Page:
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"The Descendants" movie review (no spoilers)

Updated on August 24, 2012

A lot of people hated this movie and didn’t agree with it being nominated for an Oscar. I loved it from the first shot and opening line until the last shot and the credits rolled; and I thought this movie deserved its Oscar nod far more than a lot of its counterparts.

What’s the one thing I can say about this film? It’s real. It gets down to the bare bones of stupidity, loyalty, greed and disrespect that are so candidly played out for us today in real life. I won’t give you anything that you won’t see in a general description for the film or a trailer, maybe even less.

George Clooney stars, but he’s not a sex symbol this time around--he’s a dad. A clueless father with good intentions. This is one movie that I saw where he wasn’t on top of things every step of the way and that was, in a word, refreshing. He could’ve been any hapless middle aged dad trying to navigate middle class life with 2 daughters and a wife he can’t begin to understand. He didn’t come off as a character in this film, but he played more of a person than I’ve ever seen him play. He wasn’t a hero, a man who knew what he was doing, knew exactly what to say with a beautiful woman on his arm; this movie was about him being an everyday guy with problems like everybody else. It’s rare when actors capture those roles so perfectly now and only a handful of the really good ones can actually do it without their performances coming off as contrived. Clooney succeeded in this area brilliantly.

Let’s get down to one of the main things that got people really riled up about this film: the language the daughters used around their father. Most of the people up in arms about this either live under a rock and don’t realize it’s their neighbors’ kids taking up this practice or they’re in denial about their own kids and the kids around them. Kids yell at their parents, throw things, disrespect them to no end. Please, watch a couple of episodes of Teen Mom--all that crap isn’t scripted. It all started when parents started encouraging their kids to say whatever they wanted to them and around them. They no longer get punished for anything. Their “punishments” are, “I’ll send you to a reform school!” (more than likely an empty threat) or, “Give me your ipod and your ipad! Now!” Wow, way to go parents of today. I’ve seen this with my own eyes. Kids do whatever they want now, especially compared to when I was growing up. Maybe not every single kid, but enough of them. If they want to drink, their parents tell them do it in the house. If they want to smoke, they either smoke with a parent or their parents go out and buy them a pack of cigarettes when they head out to the store. If they’re having sex, their parents buy them the condoms. A lot of parents have paved the way for their kids to disrespect them and others, this movie was just showcasing that particular part of life on the big screen, those particular families. What do I say about it? If it’s not happening to you, then get over it. You’re not going to change the families who are behaving this way by giving a bad review to this film. If it is you, then don’t be a hypocrite online when your kids are throwing pebbles and soda cans at you as you’re typing it.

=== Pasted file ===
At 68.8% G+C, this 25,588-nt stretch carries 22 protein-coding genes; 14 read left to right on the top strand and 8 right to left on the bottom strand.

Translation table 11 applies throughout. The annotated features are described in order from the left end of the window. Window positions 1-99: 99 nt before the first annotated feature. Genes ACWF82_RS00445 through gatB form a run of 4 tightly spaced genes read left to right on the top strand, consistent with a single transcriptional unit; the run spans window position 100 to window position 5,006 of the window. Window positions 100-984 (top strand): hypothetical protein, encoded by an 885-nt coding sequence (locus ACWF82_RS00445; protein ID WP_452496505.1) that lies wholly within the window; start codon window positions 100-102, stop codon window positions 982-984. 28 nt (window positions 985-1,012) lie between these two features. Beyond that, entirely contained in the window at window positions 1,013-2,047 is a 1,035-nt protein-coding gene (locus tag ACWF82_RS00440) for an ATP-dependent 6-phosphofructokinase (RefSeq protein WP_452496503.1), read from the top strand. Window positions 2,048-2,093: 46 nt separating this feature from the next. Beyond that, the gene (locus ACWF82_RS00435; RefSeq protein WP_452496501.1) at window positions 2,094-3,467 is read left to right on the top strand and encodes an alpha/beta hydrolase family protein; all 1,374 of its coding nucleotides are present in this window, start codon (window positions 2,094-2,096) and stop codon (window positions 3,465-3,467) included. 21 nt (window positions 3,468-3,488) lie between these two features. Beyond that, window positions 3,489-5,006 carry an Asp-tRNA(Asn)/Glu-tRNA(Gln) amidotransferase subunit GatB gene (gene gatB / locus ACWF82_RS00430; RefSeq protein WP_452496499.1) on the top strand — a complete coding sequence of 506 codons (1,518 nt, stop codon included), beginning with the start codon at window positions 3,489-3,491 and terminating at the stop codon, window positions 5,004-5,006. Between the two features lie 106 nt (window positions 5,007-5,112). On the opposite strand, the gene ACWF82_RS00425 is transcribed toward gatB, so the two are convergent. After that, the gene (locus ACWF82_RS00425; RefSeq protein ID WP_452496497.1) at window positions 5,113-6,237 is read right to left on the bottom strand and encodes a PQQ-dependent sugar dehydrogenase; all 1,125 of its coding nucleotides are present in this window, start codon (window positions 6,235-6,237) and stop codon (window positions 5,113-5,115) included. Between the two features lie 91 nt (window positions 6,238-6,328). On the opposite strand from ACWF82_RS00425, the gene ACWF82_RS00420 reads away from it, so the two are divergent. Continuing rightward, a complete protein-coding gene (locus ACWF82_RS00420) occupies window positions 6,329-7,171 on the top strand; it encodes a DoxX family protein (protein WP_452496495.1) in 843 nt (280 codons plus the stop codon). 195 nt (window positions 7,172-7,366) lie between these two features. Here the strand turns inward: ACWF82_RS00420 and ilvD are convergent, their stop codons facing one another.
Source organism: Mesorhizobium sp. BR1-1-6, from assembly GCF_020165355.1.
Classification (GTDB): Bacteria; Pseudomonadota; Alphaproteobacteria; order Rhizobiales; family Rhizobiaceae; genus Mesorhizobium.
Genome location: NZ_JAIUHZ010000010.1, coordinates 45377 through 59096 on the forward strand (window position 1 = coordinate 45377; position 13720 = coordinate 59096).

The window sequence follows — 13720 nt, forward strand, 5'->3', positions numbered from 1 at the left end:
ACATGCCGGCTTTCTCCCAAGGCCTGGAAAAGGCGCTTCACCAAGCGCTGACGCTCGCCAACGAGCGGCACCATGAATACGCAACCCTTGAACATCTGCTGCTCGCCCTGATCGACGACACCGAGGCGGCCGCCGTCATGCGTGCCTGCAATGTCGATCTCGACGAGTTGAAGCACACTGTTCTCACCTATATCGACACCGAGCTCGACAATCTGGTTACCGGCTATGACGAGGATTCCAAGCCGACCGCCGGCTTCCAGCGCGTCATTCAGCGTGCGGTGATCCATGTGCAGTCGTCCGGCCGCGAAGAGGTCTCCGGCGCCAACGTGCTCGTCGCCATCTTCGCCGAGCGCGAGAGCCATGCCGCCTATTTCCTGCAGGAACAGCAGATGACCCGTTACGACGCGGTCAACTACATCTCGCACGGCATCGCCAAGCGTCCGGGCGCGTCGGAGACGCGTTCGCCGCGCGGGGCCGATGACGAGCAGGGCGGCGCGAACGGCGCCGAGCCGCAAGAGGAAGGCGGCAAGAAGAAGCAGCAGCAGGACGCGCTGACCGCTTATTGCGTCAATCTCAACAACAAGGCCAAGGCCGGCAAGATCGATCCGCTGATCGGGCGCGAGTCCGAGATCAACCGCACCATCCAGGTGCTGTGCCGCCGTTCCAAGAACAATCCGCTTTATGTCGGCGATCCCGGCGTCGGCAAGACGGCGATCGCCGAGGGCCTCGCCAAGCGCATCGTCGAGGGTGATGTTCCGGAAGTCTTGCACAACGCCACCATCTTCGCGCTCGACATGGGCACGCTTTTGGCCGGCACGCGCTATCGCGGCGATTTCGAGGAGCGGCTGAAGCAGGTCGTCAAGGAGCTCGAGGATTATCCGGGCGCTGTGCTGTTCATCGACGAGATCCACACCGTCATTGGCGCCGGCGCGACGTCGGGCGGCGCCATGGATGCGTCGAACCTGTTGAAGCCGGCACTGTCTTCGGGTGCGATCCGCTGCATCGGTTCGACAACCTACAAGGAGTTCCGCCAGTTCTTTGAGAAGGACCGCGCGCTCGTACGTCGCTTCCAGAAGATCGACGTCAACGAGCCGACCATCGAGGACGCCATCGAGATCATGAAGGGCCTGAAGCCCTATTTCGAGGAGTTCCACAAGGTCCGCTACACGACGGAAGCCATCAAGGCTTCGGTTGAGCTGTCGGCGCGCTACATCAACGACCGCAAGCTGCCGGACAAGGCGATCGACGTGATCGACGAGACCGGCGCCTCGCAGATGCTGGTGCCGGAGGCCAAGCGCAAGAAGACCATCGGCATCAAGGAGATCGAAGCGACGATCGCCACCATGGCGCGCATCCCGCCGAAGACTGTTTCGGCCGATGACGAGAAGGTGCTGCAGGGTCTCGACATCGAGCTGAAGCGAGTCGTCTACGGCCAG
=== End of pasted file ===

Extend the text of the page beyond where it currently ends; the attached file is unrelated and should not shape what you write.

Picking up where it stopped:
This movie was about family, grief, love, and the boundaries that don’t exist between most western parents and their kids now. I loved it. I thought it was one of the most truthful films I’ve seen in a long time. I loved it because the over the top parts aren’t that over the top and the sappy parts weren’t that sappy but came off as natural. I loved this movie because its imperfections are what made it perfect.

Even though it has a couple of kids in it, this movie is NOT for kids. Trust me. There’s some language used, that I’ve mentioned, that I know some people with the filthiest mouths would hesitate before using. And if you can’t take a lot of swearing, this film definitely isn’t for you. But if you’re a fan of a good story, and this is a great story, I recommend this.


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